The CEO-to-worker compensation ratio, 20-to-1 in 1965, peaked at 376-to-1 in 2000 and was 303-to-1 in 2014, far higher than in the 1960s, 1970s, 1980s, or 1990s.
This upward trend is due in part to falling wages over the past several decades. I cannot find any way to attribute this situation to any failure of the part of government except its failure to exert more control. Hardly the message that was used to attract these disaffected voters.
The third factor is the pace of disruptive innovation. A, if not the, primary cause of worker displacement is structural change due to technological innovations which substitute for labor. Whole sectors wax and wane with large scale impacts of opportunities for worker. New openings for high-wage skilled technically trained workers cannot match losses due to the new technologies. Replacing toll collectors with automated systems is a good example, but is but one of many such displacements.
The free market ideology that is help out to be a plus for these unemployed tends to be just the opposite. In theory, a free, perfect market should be the most efficient in generating GDP. But markets are far from perfect. The costs of social displacement and environmental/health damage are, at best, only partly reflected in the cost of goods. The models used to guide the political economy of a society can examine and maximize efficiency and output, but at the expense of equity and fairness. The work of Thomas Piketty has shown that growing capitalistic economies tend to increase inequity as a systemic effect.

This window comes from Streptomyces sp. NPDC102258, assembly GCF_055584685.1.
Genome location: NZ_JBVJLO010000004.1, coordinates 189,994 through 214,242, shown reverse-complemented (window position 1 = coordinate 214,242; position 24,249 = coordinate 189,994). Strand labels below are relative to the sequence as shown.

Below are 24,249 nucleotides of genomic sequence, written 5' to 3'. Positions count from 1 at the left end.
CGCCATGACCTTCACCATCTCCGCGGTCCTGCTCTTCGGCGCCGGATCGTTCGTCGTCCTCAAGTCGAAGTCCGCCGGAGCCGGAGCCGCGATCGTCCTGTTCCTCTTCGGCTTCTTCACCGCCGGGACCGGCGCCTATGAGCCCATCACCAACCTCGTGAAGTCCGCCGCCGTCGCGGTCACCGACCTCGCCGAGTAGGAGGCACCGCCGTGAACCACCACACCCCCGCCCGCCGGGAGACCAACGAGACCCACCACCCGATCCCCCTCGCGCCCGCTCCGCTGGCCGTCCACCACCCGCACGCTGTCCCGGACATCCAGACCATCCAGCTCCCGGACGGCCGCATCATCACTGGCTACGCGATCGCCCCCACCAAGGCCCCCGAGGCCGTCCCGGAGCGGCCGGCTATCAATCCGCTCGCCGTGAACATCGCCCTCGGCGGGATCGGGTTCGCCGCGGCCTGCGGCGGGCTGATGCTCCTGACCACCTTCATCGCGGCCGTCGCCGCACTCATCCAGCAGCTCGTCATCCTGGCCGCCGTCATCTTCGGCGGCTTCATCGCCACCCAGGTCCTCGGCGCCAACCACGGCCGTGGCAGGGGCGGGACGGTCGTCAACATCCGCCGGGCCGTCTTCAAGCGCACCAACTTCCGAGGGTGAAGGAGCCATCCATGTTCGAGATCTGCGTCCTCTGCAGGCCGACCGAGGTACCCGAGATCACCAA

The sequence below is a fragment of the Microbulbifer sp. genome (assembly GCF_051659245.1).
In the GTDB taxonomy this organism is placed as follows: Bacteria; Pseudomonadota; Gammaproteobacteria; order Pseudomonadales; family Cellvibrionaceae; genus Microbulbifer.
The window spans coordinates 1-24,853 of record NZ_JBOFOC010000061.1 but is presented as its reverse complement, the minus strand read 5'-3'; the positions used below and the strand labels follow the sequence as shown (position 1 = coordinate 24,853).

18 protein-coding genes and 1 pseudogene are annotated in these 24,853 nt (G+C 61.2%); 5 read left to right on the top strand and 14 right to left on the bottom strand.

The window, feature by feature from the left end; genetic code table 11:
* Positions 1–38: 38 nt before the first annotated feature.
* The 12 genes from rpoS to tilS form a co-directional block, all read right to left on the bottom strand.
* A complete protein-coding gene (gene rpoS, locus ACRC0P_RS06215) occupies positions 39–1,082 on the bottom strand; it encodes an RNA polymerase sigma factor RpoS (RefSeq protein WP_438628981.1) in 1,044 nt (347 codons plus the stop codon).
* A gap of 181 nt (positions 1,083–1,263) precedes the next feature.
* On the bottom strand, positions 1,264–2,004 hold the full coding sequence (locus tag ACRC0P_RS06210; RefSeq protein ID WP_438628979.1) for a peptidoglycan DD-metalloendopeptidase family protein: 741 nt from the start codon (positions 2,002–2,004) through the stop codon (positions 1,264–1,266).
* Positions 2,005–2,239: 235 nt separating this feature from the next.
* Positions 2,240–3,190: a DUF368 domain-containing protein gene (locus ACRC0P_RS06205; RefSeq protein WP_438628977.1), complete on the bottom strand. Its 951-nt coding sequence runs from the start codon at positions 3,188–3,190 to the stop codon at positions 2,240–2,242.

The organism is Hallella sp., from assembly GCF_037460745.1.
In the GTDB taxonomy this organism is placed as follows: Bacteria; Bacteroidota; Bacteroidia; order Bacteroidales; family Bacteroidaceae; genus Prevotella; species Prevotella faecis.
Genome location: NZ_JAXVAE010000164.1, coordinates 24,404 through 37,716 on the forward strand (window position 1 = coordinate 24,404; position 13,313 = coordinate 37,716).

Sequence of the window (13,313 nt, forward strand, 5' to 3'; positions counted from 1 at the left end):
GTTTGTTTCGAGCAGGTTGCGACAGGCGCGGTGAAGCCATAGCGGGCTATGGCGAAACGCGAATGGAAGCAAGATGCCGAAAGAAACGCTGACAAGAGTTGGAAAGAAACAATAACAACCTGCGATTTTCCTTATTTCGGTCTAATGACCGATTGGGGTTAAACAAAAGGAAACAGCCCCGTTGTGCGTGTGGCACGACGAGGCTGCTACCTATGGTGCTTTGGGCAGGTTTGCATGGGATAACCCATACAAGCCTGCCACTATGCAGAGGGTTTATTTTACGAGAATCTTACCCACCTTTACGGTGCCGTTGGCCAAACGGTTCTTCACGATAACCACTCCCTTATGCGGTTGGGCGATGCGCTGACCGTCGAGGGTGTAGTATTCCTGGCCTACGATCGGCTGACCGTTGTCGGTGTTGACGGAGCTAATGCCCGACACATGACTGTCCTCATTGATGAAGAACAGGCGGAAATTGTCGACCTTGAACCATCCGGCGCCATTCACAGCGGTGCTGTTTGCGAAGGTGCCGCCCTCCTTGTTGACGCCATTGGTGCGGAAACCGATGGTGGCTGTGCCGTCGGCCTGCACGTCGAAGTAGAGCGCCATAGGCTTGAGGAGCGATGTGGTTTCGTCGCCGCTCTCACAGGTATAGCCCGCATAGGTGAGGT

Most schools of management or business are founded on economic theories that stress efficiency and growth. Profit and growth remains the dominant normative goals of virtually all large firms and many smaller ones. MBA’s, who have little understanding of what a firm really does, populate higher management echelons. They are guided by the abstract rules and metrics they learn in business schools.
Neither is trade the villain. Trade raises the whole ship as does a rising tide, but showers its fruits unevenly, displacing some workers while enabling those with income to dispose of having access to cheaper goods that would have been produced in the absence of trade.
I could continue for some time. I know that many will pick at these reasons as not being accurate. I am not an economist or MBA and accept that I may deviate in degree, but I am convinced that the overall picture I am painting is correct. The culprit is not the government, except as not doing enough. It is the capitalistic system as constituted today.
Most industrially advance nations recognize the structural nature of unemployment and displacement and attempt to compensate through redistribution in some form or other. Some aid may come in direct payments or through access to free or subsidized necessary services like health care, education, or retirement income.
All such programs involve some form of public policy as opposed to the working of a free, unfettered capitalistic market. They are based on both experience and sound theory. They are never perfect, but have responded to the same kinds of concerns that propelled the Trump victory in this election.